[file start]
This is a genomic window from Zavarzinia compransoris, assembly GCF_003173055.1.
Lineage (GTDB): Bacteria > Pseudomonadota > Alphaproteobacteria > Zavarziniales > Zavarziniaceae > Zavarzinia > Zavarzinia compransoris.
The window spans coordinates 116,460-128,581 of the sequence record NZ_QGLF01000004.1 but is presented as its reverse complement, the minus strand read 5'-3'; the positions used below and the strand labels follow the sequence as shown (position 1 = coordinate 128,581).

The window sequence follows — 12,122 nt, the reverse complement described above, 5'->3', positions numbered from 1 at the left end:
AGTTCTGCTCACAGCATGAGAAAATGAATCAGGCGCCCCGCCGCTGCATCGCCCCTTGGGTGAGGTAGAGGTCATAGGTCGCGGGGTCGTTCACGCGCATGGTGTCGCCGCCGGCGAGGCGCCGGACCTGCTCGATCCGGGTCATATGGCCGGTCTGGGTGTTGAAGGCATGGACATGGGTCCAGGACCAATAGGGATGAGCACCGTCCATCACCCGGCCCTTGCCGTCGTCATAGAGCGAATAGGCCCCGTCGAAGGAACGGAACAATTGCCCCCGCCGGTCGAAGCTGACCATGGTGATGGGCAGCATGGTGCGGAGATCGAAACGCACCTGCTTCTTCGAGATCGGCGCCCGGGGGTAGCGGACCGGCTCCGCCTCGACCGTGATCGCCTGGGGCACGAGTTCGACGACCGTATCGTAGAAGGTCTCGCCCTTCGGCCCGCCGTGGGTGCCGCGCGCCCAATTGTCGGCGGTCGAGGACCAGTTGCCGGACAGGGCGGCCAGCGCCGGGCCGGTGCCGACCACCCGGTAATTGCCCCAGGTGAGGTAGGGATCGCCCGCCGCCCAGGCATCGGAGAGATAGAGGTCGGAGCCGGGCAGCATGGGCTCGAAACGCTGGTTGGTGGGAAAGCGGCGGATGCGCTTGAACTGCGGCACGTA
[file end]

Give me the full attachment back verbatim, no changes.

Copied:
This is a genomic window from Zavarzinia compransoris, assembly GCF_003173055.1.
Lineage (GTDB): Bacteria > Pseudomonadota > Alphaproteobacteria > Zavarziniales > Zavarziniaceae > Zavarzinia > Zavarzinia compransoris.
The window spans coordinates 116,460-128,581 of the sequence record NZ_QGLF01000004.1 but is presented as its reverse complement, the minus strand read 5'-3'; the positions used below and the strand labels follow the sequence as shown (position 1 = coordinate 128,581).

The window sequence follows — 12,122 nt, the reverse complement described above, 5'->3', positions numbered from 1 at the left end:
AGTTCTGCTCACAGCATGAGAAAATGAATCAGGCGCCCCGCCGCTGCATCGCCCCTTGGGTGAGGTAGAGGTCATAGGTCGCGGGGTCGTTCACGCGCATGGTGTCGCCGCCGGCGAGGCGCCGGACCTGCTCGATCCGGGTCATATGGCCGGTCTGGGTGTTGAAGGCATGGACATGGGTCCAGGACCAATAGGGATGAGCACCGTCCATCACCCGGCCCTTGCCGTCGTCATAGAGCGAATAGGCCCCGTCGAAGGAACGGAACAATTGCCCCCGCCGGTCGAAGCTGACCATGGTGATGGGCAGCATGGTGCGGAGATCGAAACGCACCTGCTTCTTCGAGATCGGCGCCCGGGGGTAGCGGACCGGCTCCGCCTCGACCGTGATCGCCTGGGGCACGAGTTCGACGACCGTATCGTAGAAGGTCTCGCCCTTCGGCCCGCCGTGGGTGCCGCGCGCCCAATTGTCGGCGGTCGAGGACCAGTTGCCGGACAGGGCGGCCAGCGCCGGGCCGGTGCCGACCACCCGGTAATTGCCCCAGGTGAGGTAGGGATCGCCCGCCGCCCAGGCATCGGAGAGATAGAGGTCGGAGCCGGGCAGCATGGGCTCGAAACGCTGGTTGGTGGGAAAGCGGCGGATGCGCTTGAACTGCGGCACGTA